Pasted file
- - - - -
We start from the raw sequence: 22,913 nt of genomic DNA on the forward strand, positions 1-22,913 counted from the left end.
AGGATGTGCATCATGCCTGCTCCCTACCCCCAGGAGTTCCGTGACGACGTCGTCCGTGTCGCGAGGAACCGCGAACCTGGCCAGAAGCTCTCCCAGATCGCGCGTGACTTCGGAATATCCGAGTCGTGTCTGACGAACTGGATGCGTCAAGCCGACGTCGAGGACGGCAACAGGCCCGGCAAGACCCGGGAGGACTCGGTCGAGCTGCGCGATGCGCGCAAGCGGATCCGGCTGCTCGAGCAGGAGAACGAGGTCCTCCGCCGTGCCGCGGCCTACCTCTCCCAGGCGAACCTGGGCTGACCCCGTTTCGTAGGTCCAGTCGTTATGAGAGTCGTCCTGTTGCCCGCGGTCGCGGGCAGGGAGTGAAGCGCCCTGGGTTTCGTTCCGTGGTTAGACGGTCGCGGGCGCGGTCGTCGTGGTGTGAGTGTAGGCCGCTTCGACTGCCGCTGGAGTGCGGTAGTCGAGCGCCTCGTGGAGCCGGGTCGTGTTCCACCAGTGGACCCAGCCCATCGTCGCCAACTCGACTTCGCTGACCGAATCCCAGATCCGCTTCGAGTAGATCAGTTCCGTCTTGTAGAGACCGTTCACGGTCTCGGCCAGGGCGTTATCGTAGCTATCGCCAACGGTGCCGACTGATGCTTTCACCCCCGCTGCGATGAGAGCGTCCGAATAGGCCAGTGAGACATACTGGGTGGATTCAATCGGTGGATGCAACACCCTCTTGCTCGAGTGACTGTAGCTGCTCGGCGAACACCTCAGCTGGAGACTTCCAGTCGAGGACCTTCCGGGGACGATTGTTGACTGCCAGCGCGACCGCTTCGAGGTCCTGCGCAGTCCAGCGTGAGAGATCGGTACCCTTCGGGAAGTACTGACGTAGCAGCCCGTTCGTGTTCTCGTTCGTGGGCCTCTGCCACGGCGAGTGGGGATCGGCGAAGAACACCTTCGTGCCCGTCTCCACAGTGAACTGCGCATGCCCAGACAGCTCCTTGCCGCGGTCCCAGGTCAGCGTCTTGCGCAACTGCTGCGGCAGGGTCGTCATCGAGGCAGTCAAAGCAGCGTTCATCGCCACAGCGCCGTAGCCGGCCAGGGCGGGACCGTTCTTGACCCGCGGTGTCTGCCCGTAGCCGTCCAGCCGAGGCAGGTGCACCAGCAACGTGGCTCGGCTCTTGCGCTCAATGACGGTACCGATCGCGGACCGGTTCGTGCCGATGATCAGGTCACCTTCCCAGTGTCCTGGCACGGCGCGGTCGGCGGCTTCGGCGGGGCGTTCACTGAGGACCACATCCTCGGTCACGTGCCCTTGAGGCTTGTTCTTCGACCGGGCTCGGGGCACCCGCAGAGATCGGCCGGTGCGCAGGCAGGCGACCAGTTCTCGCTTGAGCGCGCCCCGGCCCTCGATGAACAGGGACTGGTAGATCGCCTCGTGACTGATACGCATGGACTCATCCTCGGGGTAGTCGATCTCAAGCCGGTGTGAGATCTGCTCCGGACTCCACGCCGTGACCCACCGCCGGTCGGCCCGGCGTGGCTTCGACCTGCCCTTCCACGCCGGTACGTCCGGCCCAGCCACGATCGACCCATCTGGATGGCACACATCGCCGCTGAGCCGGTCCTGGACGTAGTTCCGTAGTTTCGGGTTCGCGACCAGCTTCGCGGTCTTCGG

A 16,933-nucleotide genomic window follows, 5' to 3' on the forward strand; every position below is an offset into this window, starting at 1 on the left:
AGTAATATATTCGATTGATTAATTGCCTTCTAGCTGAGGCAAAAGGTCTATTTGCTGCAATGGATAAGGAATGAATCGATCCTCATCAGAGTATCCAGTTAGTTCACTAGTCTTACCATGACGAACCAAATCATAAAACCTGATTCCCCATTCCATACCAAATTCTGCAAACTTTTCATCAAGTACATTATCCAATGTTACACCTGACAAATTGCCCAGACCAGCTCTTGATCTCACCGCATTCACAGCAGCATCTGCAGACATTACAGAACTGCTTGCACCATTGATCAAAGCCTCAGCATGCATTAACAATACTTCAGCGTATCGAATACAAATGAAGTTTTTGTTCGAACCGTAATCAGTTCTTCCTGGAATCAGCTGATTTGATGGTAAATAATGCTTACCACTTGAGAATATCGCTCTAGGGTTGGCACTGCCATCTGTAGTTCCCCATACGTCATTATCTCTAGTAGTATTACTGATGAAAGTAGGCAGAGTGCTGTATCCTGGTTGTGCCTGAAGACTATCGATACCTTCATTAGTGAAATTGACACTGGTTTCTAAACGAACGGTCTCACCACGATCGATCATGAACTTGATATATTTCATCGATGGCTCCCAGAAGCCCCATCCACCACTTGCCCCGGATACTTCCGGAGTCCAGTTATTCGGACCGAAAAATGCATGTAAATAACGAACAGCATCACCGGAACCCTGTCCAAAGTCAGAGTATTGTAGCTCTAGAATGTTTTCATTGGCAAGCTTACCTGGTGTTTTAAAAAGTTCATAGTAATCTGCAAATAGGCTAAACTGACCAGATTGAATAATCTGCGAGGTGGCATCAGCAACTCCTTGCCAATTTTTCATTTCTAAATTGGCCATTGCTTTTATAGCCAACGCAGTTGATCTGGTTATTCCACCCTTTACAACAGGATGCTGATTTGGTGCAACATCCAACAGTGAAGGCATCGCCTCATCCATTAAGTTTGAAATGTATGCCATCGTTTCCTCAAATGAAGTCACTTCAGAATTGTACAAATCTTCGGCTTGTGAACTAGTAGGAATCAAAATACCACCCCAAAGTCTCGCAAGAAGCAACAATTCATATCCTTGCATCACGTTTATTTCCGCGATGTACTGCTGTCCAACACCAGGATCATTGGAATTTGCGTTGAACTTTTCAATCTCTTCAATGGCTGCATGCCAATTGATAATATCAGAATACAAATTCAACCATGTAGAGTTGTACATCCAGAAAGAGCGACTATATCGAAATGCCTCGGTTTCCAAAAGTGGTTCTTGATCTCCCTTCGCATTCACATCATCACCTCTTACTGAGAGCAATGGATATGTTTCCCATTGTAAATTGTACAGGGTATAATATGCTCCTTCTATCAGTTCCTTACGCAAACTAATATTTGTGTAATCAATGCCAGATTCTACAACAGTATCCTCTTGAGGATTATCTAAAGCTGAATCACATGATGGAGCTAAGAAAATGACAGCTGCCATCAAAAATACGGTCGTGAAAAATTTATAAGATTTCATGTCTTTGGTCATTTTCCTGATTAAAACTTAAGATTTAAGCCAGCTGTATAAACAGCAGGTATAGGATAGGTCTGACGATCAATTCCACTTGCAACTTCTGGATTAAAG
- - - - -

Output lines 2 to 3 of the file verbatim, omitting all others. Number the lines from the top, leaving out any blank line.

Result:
AGGATGTGCATCATGCCTGCTCCCTACCCCCAGGAGTTCCGTGACGACGTCGTCCGTGTCGCGAGGAACCGCGAACCTGGCCAGAAGCTCTCCCAGATCGCGCGTGACTTCGGAATATCCGAGTCGTGTCTGACGAACTGGATGCGTCAAGCCGACGTCGAGGACGGCAACAGGCCCGGCAAGACCCGGGAGGACTCGGTCGAGCTGCGCGATGCGCGCAAGCGGATCCGGCTGCTCGAGCAGGAGAACGAGGTCCTCCGCCGTGCCGCGGCCTACCTCTCCCAGGCGAACCTGGGCTGACCCCGTTTCGTAGGTCCAGTCGTTATGAGAGTCGTCCTGTTGCCCGCGGTCGCGGGCAGGGAGTGAAGCGCCCTGGGTTTCGTTCCGTGGTTAGACGGTCGCGGGCGCGGTCGTCGTGGTGTGAGTGTAGGCCGCTTCGACTGCCGCTGGAGTGCGGTAGTCGAGCGCCTCGTGGAGCCGGGTCGTGTTCCACCAGTGGACCCAGCCCATCGTCGCCAACTCGACTTCGCTGACCGAATCCCAGATCCGCTTCGAGTAGATCAGTTCCGTCTTGTAGAGACCGTTCACGGTCTCGGCCAGGGCGTTATCGTAGCTATCGCCAACGGTGCCGACTGATGCTTTCACCCCCGCTGCGATGAGAGCGTCCGAATAGGCCAGTGAGACATACTGGGTGGATTCAATCGGTGGATGCAACACCCTCTTGCTCGAGTGACTGTAGCTGCTCGGCGAACACCTCAGCTGGAGACTTCCAGTCGAGGACCTTCCGGGGACGATTGTTGACTGCCAGCGCGACCGCTTCGAGGTCCTGCGCAGTCCAGCGTGAGAGATCGGTACCCTTCGGGAAGTACTGACGTAGCAGCCCGTTCGTGTTCTCGTTCGTGGGCCTCTGCCACGGCGAGTGGGGATCGGCGAAGAACACCTTCGTGCCCGTCTCCACAGTGAACTGCGCATGCCCAGACAGCTCCTTGCCGCGGTCCCAGGTCAGCGTCTTGCGCAACTGCTGCGGCAGGGTCGTCATCGAGGCAGTCAAAGCAGCGTTCATCGCCACAGCGCCGTAGCCGGCCAGGGCGGGACCGTTCTTGACCCGCGGTGTCTGCCCGTAGCCGTCCAGCCGAGGCAGGTGCACCAGCAACGTGGCTCGGCTCTTGCGCTCAATGACGGTACCGATCGCGGACCGGTTCGTGCCGATGATCAGGTCACCTTCCCAGTGTCCTGGCACGGCGCGGTCGGCGGCTTCGGCGGGGCGTTCACTGAGGACCACATCCTCGGTCACGTGCCCTTGAGGCTTGTTCTTCGACCGGGCTCGGGGCACCCGCAGAGATCGGCCGGTGCGCAGGCAGGCGACCAGTTCTCGCTTGAGCGCGCCCCGGCCCTCGATGAACAGGGACTGGTAGATCGCCTCGTGACTGATACGCATGGACTCATCCTCGGGGTAGTCGATCTCAAGCCGGTGTGAGATCTGCTCCGGACTCCACGCCGTGACCCACCGCCGGTCGGCCCGGCGTGGCTTCGACCTGCCCTTCCACGCCGGTACGTCCGGCCCAGCCACGATCGACCCATCTGGATGGCACACATCGCCGCTGAGCCGGTCCTGGACGTAGTTCCGTAGTTTCGGGTTCGCGACCAGCTTCGCGGTCTTCGG

A 16,933-nucleotide genomic window follows, 5' to 3' on the forward strand; every position below is an offset into this window, starting at 1 on the left: